Studio Touya; Takuro and Hitomi ShibataSeagrove, North Carolina
Studio Touya: Takuro and Hitomi Shibata
Takuro and Hitomi Takuro are Japanese natives, who lived and worked in Shigaraki prior to coming to the United States. Drawn to the large pottery community of North Carolina, Takuro and Hitomi settled their studio in Ashville in 2001. Currently, Hitomi is the director of STARworks Ceramics, and specializes in researching the wild North Carolina clays while Hitomi maintains her studio practice in their home studio. Together they specialize in building Japanese style wood kilns, and running their home studio pottery business, Studio Touya. Takuro and Hitomi are interested in making work that uses local wild clays, traditional wood firing techniques, and brushed or poured surface decoration. When not making work in their home studio, they attend ceramic conferences, workshops, and symposiums to talk about their experiences in the ceramics field. Their works can be seen in numerous private and public collections, and have been featured in numerous national and international exhibitions. Together they have written their first book, “Wild Clay” (Bloomsbury Publishing, London, UK) which will be published in October 2022.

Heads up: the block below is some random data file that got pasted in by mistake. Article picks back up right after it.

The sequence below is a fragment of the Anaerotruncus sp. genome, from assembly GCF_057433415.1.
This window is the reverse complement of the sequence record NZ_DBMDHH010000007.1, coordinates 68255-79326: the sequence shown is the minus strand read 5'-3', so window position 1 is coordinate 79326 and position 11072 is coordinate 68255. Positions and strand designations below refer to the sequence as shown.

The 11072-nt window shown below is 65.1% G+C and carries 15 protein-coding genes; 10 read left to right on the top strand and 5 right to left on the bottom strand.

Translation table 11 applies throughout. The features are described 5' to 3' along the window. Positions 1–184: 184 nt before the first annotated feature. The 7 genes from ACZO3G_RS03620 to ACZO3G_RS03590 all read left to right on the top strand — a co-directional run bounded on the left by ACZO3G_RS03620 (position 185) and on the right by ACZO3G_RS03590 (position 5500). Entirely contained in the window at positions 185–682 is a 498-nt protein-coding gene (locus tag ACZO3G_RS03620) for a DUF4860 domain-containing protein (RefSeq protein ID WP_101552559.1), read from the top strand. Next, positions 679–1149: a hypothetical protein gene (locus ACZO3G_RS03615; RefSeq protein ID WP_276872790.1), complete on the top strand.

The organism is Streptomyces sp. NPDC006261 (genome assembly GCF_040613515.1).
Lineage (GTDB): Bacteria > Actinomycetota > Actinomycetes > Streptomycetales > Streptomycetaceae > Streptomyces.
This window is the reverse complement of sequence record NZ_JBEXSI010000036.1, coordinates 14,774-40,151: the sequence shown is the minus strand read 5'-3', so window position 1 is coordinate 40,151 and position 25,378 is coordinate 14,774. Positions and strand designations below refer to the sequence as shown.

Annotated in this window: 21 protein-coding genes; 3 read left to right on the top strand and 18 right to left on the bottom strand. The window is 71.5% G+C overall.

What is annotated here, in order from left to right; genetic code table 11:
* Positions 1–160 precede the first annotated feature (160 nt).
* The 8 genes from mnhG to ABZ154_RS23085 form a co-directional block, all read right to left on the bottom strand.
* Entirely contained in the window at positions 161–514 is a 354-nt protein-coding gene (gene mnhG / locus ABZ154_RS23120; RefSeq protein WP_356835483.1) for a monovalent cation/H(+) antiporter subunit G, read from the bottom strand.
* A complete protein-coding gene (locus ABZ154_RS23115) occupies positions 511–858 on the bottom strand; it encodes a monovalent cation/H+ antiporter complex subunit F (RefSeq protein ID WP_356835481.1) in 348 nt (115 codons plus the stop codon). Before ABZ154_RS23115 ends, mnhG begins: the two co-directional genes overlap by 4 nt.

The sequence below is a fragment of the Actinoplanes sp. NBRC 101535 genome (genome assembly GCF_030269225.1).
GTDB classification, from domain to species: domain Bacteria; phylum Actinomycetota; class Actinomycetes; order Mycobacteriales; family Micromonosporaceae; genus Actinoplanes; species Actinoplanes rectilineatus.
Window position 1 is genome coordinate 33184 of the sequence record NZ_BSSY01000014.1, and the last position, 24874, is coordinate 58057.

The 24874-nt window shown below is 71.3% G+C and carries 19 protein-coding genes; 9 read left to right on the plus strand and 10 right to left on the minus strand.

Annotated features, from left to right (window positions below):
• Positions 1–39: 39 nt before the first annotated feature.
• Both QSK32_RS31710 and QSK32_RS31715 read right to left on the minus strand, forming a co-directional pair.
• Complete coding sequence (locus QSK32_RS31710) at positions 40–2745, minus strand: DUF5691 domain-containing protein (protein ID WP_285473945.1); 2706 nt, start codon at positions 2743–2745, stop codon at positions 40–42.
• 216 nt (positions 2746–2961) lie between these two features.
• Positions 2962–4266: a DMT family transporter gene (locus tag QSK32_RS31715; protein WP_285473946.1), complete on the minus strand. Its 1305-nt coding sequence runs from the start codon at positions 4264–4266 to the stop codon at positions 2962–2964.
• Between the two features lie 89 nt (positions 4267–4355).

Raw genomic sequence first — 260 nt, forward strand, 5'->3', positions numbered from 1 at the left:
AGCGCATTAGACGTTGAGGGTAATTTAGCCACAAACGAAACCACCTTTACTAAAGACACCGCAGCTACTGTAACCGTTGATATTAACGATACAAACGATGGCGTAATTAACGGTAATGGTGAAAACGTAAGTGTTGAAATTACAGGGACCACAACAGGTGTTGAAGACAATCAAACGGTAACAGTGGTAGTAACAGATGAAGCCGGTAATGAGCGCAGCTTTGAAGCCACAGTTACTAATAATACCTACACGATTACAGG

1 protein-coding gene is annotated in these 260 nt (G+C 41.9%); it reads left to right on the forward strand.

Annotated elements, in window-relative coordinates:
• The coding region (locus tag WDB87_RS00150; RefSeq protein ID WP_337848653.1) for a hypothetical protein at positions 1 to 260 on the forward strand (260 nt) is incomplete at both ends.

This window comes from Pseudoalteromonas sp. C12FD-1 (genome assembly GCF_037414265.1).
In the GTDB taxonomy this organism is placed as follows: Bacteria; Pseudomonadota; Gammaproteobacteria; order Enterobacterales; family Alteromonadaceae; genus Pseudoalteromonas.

Takuro Shibata has a Bachelor of Engineering in applied chemistry from Doshisha University, Kyoto, Japan. His interest in ceramics led him to become an apprentice in Shigaraki. Takuto and Hitomi moved to Seagrove, NC after Takuro accepted the position as director of STARworks Ceramics in 2005. Since then, he has developed a national reputation as a ceramic artist and wild clay specialist. His work has been featured in many exhibitions, workshops, publications and conferences, both nationally and internationally. Since 2019, Hitomi has been a member of the International Academy of Ceramics.
Hitomi Shibata is a female ceramic artist in Seagrove, NC, with ceramic art degrees (B.Ed&M.Ed) from Okayama University, Japan. Prior to immigrating to the United States, she lived and worked as a ceramic artist in Shigaraki, one of the oldest pottery villages in Japan. Upon receiving the Rotary International Scholarship in 2001, Hitomi immigrated to the United States to study at UMass-Dartmouth. She has been a member of International Academy of Ceramics (since 2017) and Artaxis (2021). Here works have been shown in many national and international exhibitions.